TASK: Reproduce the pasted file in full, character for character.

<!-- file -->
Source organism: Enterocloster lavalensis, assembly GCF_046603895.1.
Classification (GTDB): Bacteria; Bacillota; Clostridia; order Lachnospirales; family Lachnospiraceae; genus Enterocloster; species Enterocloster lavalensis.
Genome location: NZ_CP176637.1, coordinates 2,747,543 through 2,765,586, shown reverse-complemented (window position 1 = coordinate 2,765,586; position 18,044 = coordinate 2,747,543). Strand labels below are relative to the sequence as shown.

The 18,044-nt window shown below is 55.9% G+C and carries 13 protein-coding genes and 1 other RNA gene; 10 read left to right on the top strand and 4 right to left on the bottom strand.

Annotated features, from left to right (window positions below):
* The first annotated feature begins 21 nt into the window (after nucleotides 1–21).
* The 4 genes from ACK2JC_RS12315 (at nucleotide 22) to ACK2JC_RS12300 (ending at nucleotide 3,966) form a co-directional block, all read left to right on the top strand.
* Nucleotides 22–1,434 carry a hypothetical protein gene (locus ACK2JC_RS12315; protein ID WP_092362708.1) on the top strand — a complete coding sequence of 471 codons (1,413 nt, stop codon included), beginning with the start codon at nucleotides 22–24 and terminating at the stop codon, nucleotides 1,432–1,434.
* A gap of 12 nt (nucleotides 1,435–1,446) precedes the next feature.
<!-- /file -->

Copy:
Source organism: Enterocloster lavalensis, assembly GCF_046603895.1.
Classification (GTDB): Bacteria; Bacillota; Clostridia; order Lachnospirales; family Lachnospiraceae; genus Enterocloster; species Enterocloster lavalensis.
Genome location: NZ_CP176637.1, coordinates 2,747,543 through 2,765,586, shown reverse-complemented (window position 1 = coordinate 2,765,586; position 18,044 = coordinate 2,747,543). Strand labels below are relative to the sequence as shown.

The 18,044-nt window shown below is 55.9% G+C and carries 13 protein-coding genes and 1 other RNA gene; 10 read left to right on the top strand and 4 right to left on the bottom strand.

Annotated features, from left to right (window positions below):
* The first annotated feature begins 21 nt into the window (after nucleotides 1–21).
* The 4 genes from ACK2JC_RS12315 (at nucleotide 22) to ACK2JC_RS12300 (ending at nucleotide 3,966) form a co-directional block, all read left to right on the top strand.
* Nucleotides 22–1,434 carry a hypothetical protein gene (locus ACK2JC_RS12315; protein ID WP_092362708.1) on the top strand — a complete coding sequence of 471 codons (1,413 nt, stop codon included), beginning with the start codon at nucleotides 22–24 and terminating at the stop codon, nucleotides 1,432–1,434.
* A gap of 12 nt (nucleotides 1,435–1,446) precedes the next feature.